Wet and Wild

Tuesday, December 13, 2016 at 7:04 am

Summary:

Overrunning moisture will bring the threat of light snow to the Northern Wasatch late in the day on Wednesday.  A stronger storm moves in Thursday night with high elevation snow likely on Friday into Friday night.

Details:

Winds and clouds will pick up today as moisture and a jet stream increase over the region.  By Wednesday afternoon, the threat for snowfall will be present roughly from the Cottonwoods north to the Idaho border thanks to overrunning moisture.  This is relatively weak and won’t do much, but mountains could pick up a few inches late Wednesday.  By Thursday, this moisture will buckle and push north into the Tetons.

Thursday will be very warm ahead of the incoming storm with a strong flow out of the southwest.   This is going to push snow levels way up as the next storm pushes in.

Our main storm will move in late Thursday night and last through Friday into Friday night.  This storm has some good news about it, but it also has some bad.  The good news is that this storm is very moisture-laden with another sub-tropical, atmospheric river components to it.  Currently, the GEFS ensembles are portraying impressive QPF:

Univ of Utah

If this were to be believed, the GFS is going for 3-5″ of liquid over the next 5 days.  I have to think this is overdone by quite a bit.  Probably at least 30%.  I could be wrong, but I think 2-3″ is a more likely scenario.  This is still quite a bit of liquid, and could translate to hefty snowfall totals.

The bad news about this storm is that it has a lot of warm air that it’s pulling up into the area ahead of the cold front.  This also appears to be the time with the best precipitation rates.  Snow levels could be very high for this portion of the storm.  Perhaps jumping over 8000 feet at times.  Yikes!  It should also be very windy on Friday.  Wet and wild day, especially early on.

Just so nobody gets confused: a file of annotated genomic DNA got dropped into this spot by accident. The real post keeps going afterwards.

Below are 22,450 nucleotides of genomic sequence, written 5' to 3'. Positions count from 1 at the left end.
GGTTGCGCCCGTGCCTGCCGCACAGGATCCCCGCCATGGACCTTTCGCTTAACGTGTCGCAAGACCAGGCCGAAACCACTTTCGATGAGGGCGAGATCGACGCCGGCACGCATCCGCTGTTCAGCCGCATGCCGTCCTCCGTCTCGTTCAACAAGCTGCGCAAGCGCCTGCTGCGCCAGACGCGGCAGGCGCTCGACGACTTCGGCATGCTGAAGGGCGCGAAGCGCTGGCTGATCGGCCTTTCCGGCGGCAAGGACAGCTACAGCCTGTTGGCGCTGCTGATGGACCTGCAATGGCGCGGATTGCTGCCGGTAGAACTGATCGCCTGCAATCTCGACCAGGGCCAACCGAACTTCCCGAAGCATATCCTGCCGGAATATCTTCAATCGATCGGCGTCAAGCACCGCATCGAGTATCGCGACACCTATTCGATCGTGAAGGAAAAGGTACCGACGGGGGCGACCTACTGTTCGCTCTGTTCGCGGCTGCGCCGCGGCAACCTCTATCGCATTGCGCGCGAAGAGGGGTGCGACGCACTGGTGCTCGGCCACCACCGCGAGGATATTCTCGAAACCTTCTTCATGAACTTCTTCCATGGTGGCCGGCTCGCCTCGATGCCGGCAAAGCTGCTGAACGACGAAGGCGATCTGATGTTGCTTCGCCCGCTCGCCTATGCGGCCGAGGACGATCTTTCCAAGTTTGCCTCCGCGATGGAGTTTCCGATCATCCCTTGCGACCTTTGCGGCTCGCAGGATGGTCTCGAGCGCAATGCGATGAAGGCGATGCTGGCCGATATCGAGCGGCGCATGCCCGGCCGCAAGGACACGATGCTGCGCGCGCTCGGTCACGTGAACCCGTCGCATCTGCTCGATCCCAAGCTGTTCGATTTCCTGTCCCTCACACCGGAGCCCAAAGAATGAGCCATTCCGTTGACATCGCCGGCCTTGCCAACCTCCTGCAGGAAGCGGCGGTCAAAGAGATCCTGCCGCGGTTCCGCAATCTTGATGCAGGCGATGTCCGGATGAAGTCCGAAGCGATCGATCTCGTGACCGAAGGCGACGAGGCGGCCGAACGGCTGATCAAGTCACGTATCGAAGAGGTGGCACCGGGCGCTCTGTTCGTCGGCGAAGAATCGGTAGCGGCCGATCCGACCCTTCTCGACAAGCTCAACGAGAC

The cold front will finally push through the region during the day on Friday.  Models differ on the timing.  After this front pushes through, snow levels will rapidly drop all the way down to valley floors.  The problem is that this storm has most of its moisture and dynamics before the cold front, so we may not see huge amounts after the temps cool later on Friday.

Overall, the highest elevations (above 9000 feet) could do quite well with this storm.  The lower elevations of resorts, especially in PC, Snowbasin, Sundance, etc,  could see rain for a good portion of the storm before changing to snow late.  That could severely limit their snowfall totals on the lower mountain.

Despite all of this, I do think late in the day Friday and especially Saturday morning could feature good skiing and riding.  The snow on top should be quite fluffy as the airmass behind this storm is cold.  It’s just going to be an adventure getting to that point.

Long range:

Looks like we’ll have a break for the rest of the weekend after clearing out on Saturday. Break should continue into early next week.  Next chance for a storm looks to be around December 21.  Hard to get any sort of details this far out, but it looks to be a colder storm with more arctic origins as a ridge amplifies in the Pacific.  At this point it looks like generally troughiness will stick around for the days leading up to Christmas, which could mean chances for additional storms.  It’s been a full month already of consistent storms, and that should continue for the foreseeable future without any major breaks.  The one thing long range ensembles seem to agree on is that a strong ridge will remain parked around 165W in the Pacific.  That is usually a good spot for troughing to continue downstream over the Western U.S.

WSF

 





This entry was posted in Uncategorized on by .
  • Chad Niel

    So there is also a chance that the cold front comes a little earlier/ moisture comes a little later and we get dumped on 🤔